DC soda tax proposal withdrawn

SAN FRANCISCO, CA - JULY 22: Coca Cola products are displayed in a cooler at Marina Supermarket on July 22, 2014 in San Francisco, California. The San Francisco Board of Supervisors will vote on Tuesday to place a measure on the November ballot for a 2-cents-per-ounce soda tax. If the measure passes in the November election, tax proceeds would help finance nutrition, health, disease prevention and recreation programs. (Photo by Justin Sullivan/Getty Images)(Getty Images/Justin Sullivan)

A D.C. council member has withdrawn a proposed tax that would have added a 1.5-cent-per-ounce excise tax any on sugary drinks, such as sodas, energy drinks and sports drinks.

“While I am so proud of the diverse coalition of people leading this effort in community, I recognize that there is not enough support to move the legislation forward,” D.C. council member Brianne Nadeau said in a statement.

Nadeau sponsored the bill.

Dozens of small business owners spoke during a hearing last month saying that the tax would hurt their businesses.

Supporters of the Nutrition Equity Act said that it would discourage residents from buying sugary drinks and encourage them to make healthier options.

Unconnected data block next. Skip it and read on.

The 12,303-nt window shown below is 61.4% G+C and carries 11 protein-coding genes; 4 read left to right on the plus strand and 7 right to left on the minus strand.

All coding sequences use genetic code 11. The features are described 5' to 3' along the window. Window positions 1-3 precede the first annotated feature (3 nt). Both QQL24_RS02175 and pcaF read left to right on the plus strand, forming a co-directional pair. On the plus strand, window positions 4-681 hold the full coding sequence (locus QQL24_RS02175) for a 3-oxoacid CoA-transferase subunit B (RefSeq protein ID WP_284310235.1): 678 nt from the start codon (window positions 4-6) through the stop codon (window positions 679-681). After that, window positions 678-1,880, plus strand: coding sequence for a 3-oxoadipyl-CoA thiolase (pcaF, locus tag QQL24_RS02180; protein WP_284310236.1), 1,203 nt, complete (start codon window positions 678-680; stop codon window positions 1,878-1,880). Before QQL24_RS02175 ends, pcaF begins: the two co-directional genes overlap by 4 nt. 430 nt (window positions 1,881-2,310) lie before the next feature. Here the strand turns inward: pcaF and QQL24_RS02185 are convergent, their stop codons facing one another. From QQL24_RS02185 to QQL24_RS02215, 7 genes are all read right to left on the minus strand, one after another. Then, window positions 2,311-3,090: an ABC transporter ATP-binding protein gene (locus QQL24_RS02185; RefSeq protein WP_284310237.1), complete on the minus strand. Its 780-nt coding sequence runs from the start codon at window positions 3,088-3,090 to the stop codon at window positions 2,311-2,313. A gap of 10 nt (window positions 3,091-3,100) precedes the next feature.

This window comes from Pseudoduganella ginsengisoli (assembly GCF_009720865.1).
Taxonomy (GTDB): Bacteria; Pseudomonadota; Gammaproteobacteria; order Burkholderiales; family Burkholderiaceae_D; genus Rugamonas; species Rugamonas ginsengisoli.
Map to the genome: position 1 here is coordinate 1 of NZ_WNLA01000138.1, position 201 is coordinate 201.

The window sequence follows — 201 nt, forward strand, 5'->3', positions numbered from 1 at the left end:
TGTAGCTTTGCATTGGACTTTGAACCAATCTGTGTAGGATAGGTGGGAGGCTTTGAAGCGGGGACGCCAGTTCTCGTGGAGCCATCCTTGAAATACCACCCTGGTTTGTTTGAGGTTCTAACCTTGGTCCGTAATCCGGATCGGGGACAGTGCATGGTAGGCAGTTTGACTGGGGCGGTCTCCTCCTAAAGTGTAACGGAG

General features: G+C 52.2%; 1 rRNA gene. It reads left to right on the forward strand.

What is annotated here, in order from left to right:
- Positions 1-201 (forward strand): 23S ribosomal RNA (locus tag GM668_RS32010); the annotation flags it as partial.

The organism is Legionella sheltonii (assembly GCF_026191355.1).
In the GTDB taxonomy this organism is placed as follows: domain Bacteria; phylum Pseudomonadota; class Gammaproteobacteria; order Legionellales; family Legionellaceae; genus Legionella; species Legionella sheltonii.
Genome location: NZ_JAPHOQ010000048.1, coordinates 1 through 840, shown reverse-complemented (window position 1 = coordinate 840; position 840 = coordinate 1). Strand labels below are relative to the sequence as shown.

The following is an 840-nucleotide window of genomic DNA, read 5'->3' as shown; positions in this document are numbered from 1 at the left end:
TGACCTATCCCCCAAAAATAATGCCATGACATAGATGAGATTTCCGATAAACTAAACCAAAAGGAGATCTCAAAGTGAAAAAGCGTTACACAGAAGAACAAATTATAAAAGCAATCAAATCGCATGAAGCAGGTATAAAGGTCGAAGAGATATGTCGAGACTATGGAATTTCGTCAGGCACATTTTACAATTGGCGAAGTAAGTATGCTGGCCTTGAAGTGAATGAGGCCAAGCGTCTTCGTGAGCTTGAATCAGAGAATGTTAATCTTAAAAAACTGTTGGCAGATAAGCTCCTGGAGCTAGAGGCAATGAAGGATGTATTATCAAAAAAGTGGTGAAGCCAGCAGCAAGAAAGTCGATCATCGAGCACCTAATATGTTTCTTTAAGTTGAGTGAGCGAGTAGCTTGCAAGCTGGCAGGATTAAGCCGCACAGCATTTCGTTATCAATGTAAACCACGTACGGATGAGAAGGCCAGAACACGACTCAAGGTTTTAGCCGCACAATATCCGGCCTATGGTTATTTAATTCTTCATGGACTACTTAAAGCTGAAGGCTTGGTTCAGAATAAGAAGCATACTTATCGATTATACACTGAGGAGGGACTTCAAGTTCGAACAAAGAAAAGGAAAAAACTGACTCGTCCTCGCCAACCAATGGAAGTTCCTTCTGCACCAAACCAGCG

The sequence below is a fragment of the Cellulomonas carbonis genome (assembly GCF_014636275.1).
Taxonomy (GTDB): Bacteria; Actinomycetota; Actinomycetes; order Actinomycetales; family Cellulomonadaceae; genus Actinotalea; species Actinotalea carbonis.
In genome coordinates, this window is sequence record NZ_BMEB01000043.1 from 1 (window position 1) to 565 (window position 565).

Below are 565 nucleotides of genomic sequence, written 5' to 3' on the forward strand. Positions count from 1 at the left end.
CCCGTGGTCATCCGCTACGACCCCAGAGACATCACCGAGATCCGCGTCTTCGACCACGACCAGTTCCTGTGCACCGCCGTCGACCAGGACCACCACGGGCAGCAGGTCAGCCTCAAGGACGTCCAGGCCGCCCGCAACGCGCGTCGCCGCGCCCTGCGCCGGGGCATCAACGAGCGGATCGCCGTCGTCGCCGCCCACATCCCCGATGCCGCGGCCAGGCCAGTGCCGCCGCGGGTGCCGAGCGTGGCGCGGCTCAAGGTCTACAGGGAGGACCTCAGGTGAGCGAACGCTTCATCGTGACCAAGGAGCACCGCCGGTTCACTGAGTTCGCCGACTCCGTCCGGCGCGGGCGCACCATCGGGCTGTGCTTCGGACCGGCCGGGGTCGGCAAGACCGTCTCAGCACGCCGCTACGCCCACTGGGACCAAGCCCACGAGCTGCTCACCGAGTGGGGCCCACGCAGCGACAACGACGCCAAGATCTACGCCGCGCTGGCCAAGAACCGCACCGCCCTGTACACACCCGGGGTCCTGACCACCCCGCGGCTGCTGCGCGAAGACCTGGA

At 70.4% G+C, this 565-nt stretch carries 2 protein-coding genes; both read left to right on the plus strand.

The Alliance for an Affordable D.C., a coalition of residents, small-business owners, neighborhood organizations and community leaders said they were grateful that the tax wouldn’t move forward.

“Our diverse coalition of working families, small business owners, faith organizations and labor leaders raised their voices to share the devastating economic consequences a new tax would have on D.C. residents, especially as our community begins to recover from the pandemic,” The Alliance for an Affordable D.C. said in a statement.

“We are thankful the D.C. Council heard these voices and took the necessary action to withdraw this regressive grocery tax.”

Valerie Bonk

Valerie Bonk started working at WTOP in 2016 and has lived in Howard County, Maryland, her entire life. She's thrilled to be a reporter for WTOP telling stories on air. She works as both a television and radio reporter in the Maryland and D.C. areas. 

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